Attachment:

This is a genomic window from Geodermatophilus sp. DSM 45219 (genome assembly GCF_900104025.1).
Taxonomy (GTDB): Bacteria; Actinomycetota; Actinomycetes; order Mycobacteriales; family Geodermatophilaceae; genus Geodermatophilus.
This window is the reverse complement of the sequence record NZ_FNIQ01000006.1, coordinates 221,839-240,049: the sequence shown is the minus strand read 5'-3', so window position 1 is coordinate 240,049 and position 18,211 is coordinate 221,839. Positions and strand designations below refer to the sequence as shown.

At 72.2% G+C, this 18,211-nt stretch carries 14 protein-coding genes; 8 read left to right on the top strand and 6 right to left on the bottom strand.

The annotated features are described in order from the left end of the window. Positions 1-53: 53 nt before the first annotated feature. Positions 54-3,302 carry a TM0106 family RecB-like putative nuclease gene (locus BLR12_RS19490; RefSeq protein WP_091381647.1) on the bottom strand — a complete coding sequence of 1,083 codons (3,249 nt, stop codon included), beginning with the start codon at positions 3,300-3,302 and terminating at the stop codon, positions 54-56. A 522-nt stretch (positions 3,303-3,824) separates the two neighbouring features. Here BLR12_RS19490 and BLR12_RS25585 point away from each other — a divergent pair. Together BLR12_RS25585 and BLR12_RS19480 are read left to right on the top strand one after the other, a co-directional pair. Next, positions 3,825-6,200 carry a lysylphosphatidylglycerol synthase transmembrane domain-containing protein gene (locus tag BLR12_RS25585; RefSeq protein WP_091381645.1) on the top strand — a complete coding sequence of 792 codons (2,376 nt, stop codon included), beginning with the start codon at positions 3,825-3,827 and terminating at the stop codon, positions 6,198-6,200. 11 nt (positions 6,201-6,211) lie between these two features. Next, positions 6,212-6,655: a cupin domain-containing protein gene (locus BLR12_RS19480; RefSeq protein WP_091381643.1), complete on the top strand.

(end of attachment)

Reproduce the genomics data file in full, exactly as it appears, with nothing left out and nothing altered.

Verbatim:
This is a genomic window from Geodermatophilus sp. DSM 45219 (genome assembly GCF_900104025.1).
Taxonomy (GTDB): Bacteria; Actinomycetota; Actinomycetes; order Mycobacteriales; family Geodermatophilaceae; genus Geodermatophilus.
This window is the reverse complement of the sequence record NZ_FNIQ01000006.1, coordinates 221,839-240,049: the sequence shown is the minus strand read 5'-3', so window position 1 is coordinate 240,049 and position 18,211 is coordinate 221,839. Positions and strand designations below refer to the sequence as shown.

At 72.2% G+C, this 18,211-nt stretch carries 14 protein-coding genes; 8 read left to right on the top strand and 6 right to left on the bottom strand.

The annotated features are described in order from the left end of the window. Positions 1-53: 53 nt before the first annotated feature. Positions 54-3,302 carry a TM0106 family RecB-like putative nuclease gene (locus BLR12_RS19490; RefSeq protein WP_091381647.1) on the bottom strand — a complete coding sequence of 1,083 codons (3,249 nt, stop codon included), beginning with the start codon at positions 3,300-3,302 and terminating at the stop codon, positions 54-56. A 522-nt stretch (positions 3,303-3,824) separates the two neighbouring features. Here BLR12_RS19490 and BLR12_RS25585 point away from each other — a divergent pair. Together BLR12_RS25585 and BLR12_RS19480 are read left to right on the top strand one after the other, a co-directional pair. Next, positions 3,825-6,200 carry a lysylphosphatidylglycerol synthase transmembrane domain-containing protein gene (locus tag BLR12_RS25585; RefSeq protein WP_091381645.1) on the top strand — a complete coding sequence of 792 codons (2,376 nt, stop codon included), beginning with the start codon at positions 3,825-3,827 and terminating at the stop codon, positions 6,198-6,200. 11 nt (positions 6,201-6,211) lie between these two features. Next, positions 6,212-6,655: a cupin domain-containing protein gene (locus BLR12_RS19480; RefSeq protein WP_091381643.1), complete on the top strand.